Beware of false prophets, who come to you in sheep's clothing, but inwardly they are ravening wolves.
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Augustine of Hippo
Here, therefore, those who promise a wisdom and a knowledge of the truth which they do not possess, are especially to be guarded against; as, for instance, heretics, who frequently commend themselves on account of their fewness. And hence, when He had said that there are few who find the strait gate and the narrow way, lest they [the heretics] should falsely substitute themselves under the pretext of their fewness.
In the clothing of sheep. Beware of hypocrites, with their outward appearance of sanctity, and sound doctrine
by their fruits you shall know them. Such hypocrites can scarcely ever continue constant in the practice of what is good. (Witham)
Heretics usually affect an extraordinary appearance of zeal and holiness, calling themselves evangelical preachers and teachers of the gospel, as if that Church which preceded them, and which descends by an uninterrupted succession from the apostles, did not teach the pure gospel of Christ. (Haydock)
Beware of false prophets, or heretics. They are far more dangerous than the Jews, who being rejected by the apostles, are also avoided by Christians, but these having the appearance of Christianity, having churches, sacraments deceive many. These are the rapacious wolves, of whom St. Paul speaks, Acts xx. (St. Chrysostom, hom. xix.) Origen styles them, the gates of death, and the path to hell. (Com. in Job. lib. i. Tom. 2.)
Notice that along with the dogs and pigs there is another form of ambush and plotting that causes far more trouble than that of dogs or pigs. For the dogs and pigs do not hide their nature. They are obvious. But the movements of wolves are hidden in shadows. Hence he commanded that one should not only avoid the dogs and pigs but also that one should continuously and carefully look out for wolves, because one cannot see them the moment they attack. For this reason he says, “Watch out!”—to make his hearers more careful to distinguish deception from truth. The Gospel of Matthew, Homily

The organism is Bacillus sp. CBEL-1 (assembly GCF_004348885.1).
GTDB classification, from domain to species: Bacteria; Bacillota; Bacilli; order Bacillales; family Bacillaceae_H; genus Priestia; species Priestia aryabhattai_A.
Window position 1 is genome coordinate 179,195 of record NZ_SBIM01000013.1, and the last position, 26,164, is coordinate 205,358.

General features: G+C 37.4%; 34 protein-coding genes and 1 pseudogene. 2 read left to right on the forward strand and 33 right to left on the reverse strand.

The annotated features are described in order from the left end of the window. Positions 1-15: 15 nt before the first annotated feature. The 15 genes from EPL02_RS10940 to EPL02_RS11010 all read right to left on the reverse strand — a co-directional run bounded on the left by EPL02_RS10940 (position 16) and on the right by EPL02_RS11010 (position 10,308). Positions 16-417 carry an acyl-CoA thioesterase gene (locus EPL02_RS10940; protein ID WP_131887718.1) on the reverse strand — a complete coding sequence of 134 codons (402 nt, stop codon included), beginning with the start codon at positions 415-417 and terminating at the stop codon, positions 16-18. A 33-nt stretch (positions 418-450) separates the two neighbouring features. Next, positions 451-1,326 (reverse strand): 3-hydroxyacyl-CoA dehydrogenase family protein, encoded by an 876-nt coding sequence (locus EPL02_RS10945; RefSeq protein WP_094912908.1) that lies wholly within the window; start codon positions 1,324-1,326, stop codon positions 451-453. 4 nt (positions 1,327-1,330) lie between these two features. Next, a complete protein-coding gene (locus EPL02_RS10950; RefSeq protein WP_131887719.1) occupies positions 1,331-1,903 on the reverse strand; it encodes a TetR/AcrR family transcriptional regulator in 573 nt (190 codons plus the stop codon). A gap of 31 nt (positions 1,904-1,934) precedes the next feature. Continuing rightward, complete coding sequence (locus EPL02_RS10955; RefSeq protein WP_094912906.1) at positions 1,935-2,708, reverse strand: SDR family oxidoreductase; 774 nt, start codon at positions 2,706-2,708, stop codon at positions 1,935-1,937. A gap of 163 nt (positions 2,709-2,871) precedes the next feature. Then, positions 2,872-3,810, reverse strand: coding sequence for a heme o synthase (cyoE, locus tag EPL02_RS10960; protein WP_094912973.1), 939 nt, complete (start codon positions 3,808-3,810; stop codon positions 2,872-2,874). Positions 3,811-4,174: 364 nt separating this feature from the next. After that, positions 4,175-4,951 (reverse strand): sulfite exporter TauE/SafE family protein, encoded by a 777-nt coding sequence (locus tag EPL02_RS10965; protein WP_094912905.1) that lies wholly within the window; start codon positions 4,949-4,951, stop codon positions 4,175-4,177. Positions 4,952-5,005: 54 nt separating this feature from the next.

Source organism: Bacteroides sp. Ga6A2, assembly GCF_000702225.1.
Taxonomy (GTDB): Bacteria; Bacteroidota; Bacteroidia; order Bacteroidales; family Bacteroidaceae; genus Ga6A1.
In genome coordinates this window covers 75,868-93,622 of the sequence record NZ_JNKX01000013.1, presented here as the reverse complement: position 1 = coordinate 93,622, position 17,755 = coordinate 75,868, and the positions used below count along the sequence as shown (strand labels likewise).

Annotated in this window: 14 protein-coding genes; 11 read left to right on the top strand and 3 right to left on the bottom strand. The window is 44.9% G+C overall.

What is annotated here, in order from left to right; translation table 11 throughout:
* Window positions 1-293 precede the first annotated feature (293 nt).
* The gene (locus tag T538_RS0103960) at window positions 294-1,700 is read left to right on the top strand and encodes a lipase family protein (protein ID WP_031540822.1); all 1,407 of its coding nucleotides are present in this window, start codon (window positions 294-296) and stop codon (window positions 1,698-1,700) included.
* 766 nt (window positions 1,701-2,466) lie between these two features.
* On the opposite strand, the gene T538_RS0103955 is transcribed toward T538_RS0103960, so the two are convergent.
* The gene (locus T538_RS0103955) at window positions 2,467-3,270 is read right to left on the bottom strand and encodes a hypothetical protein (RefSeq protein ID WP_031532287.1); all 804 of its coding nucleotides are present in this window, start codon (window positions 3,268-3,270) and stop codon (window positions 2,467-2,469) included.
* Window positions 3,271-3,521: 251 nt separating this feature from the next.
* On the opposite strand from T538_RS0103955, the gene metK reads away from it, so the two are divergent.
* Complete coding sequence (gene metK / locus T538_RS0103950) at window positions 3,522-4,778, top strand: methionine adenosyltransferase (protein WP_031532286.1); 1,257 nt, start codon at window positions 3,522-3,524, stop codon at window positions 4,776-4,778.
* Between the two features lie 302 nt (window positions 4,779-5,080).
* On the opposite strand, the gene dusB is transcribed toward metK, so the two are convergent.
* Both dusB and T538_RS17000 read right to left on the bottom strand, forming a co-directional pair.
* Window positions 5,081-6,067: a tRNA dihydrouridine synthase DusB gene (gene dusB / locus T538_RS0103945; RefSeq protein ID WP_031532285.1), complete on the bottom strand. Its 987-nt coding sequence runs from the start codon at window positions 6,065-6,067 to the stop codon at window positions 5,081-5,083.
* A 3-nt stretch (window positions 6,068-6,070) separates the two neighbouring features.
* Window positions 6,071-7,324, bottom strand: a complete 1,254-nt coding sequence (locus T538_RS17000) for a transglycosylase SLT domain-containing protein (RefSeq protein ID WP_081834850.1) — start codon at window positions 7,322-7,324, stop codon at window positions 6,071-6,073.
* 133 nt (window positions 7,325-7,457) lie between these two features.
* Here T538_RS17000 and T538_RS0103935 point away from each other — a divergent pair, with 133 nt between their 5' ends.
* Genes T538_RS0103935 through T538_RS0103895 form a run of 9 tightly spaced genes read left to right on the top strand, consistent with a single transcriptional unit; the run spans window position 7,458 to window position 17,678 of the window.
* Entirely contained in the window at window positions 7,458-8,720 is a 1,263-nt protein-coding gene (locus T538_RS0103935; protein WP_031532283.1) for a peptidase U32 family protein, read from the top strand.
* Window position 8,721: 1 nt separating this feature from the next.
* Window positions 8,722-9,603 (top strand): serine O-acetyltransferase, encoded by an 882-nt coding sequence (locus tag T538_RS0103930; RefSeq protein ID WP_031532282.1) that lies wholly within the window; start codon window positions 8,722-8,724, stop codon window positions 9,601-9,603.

Jesus reminded them of what happened to their ancestors who were attracted to false prophets. The same dangers are now faced as those that occurred in earlier days. He reminded them of the experience of their ancestors so that they would not despair at the multitude of troubles that would mount up on this way that is narrow and constricted. He reminded them that it is necessary to walk in a way that goes contrary to the common opinion. One must guard oneself not only against pigs and dogs but those other, more elusive creatures: the wolves. They were going to face inward anxieties as well as outward difficulties, but they are not to despair. “Therefore do not be thrown into confusion,” Jesus says in effect, “for nothing will happen that is new or strange. Remember that the ancient adversary is forever introducing deception as if true.” The Gospel of Matthew, Homily
Behold together with the dogs and swine another kind of ambush and conspiracy, far more grievous than that. For those are acknowledged and open, but these shaded over. For which cause also, while from those He commanded to hold off, these He charged men to watch with exact care, as though it were not possible to see them at the first approach. Wherefore He also said, beware; making us more exact to discern them.
Then, lest when they had heard that it was narrow and strait, and that they must walk on a way opposite to the many, and must keep themselves from swine and dogs, and together with these from another more wicked kind, even this of wolves; lest, I say, they should sink down at this multitude of vexations, having both to go a way contrary to most men, and therewith again to have such anxiety about these things: He reminded them of what took place in the days of their fathers, by using the term, false prophets, for then also no less did such things happen. Be not now, I pray yo...